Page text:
Transgenic mice expressing yellow fluorescent protein under control of the human tyrosine hydroxylase promoter

Eun Yang Choi, Jae Won Yang, Myung Sun Park, Woong Sun, Hyun Kim, Seung U. Kim, Myung Ae Lee

Research output: Contribution to journalArticlepeer-review

4 Citations (Scopus)


Pathogenesis of Parkinson's disease and related catecholaminergic neurological disorders is closely associated with changes in the levels of tyrosine hydroxylase (TH). Therefore, investigation of the regulation of the TH gene system should assist in understanding the pathomechanisms involved in these neurological disorders. To identify regulatory domains that direct human TH expression in the central nervous system (CNS), we generated two transgenic mouse lines in which enhanced yellow fluorescent protein (EYFP) is expressed under the control of either 3.2-kb (hTHP-EYFP construct) human TH promoter or 3.2-kb promoter with 2-kb 3′-flanking regions (hTHP-ex3-EYFP construct) of the TH gene. In the adult transgenic mouse brain, the hTHP-EYFP construct directs neuron-specific EYFP expression in various CNS areas, such as olfactory bulb, striatum, interpeduncular nucleus, cerebral cortex, hippocampus, and particularly dentate gyrus. Although these EYFP-positive cells were identified as mature neurons, few EYFP-positive cells were TH-positive neurons. On the other hand, we could detect the EYFP mRNA expression in a subset of neurons in the olfactory bulb, midbrain, and cerebellum, in which expression of endogenous TH is enriched, with hTHP-ex3-EYFP transgenic mice. These results indicate that the 3.2-kb sequence upstream of the TH gene is not sufficient for proper expression and that the 2-kb sequence from the translation start site to exon 3 is necessary for expression of EYFP in a subset of catecholaminergic neurons.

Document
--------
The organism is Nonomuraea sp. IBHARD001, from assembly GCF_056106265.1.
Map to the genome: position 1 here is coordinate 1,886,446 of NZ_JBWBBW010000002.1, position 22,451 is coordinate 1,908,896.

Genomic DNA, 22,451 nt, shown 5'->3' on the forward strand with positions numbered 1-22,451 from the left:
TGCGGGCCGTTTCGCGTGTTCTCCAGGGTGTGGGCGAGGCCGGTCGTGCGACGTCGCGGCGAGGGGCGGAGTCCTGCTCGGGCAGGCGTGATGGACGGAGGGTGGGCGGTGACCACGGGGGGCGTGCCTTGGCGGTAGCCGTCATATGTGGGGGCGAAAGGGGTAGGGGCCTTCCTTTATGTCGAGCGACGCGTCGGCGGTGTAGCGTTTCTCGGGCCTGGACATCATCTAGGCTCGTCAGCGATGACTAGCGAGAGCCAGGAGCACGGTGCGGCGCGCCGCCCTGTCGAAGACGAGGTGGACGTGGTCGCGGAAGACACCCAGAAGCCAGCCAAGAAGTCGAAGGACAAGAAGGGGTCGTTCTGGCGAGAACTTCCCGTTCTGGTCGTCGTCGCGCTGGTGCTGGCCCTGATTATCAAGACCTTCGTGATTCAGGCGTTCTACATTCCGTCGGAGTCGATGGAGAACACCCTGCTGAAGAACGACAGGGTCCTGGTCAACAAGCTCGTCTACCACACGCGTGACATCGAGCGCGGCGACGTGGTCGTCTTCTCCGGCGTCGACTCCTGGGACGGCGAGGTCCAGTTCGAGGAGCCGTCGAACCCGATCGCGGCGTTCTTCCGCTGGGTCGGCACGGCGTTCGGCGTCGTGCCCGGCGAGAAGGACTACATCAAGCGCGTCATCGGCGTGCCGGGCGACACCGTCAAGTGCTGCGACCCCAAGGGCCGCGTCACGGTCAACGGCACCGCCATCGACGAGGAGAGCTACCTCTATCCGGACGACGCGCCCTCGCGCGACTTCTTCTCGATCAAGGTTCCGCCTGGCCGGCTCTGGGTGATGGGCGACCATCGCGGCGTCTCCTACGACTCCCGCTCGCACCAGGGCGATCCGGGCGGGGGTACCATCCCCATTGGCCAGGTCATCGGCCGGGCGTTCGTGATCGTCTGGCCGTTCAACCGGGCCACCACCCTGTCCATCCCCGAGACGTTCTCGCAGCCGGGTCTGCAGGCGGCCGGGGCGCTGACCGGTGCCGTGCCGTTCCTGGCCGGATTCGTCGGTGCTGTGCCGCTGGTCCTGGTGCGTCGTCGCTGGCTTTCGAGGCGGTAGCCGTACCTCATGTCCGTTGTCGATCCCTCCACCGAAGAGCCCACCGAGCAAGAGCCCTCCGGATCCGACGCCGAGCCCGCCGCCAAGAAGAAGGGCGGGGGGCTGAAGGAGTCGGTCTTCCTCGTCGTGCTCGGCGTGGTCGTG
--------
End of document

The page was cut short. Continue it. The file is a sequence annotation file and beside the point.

Original languageEnglish
Pages (from-to)1949-1959
Number of pages11
JournalJournal of Neuroscience Research
Issue number10
Publication statusPublished - 2012 Oct


  • Catecholaminergic neuron
  • EYFP
  • Promoter
  • Transgenic mice
  • Tyrosine hydroxylase

ASJC Scopus subject areas

  • Cellular and Molecular Neuroscience


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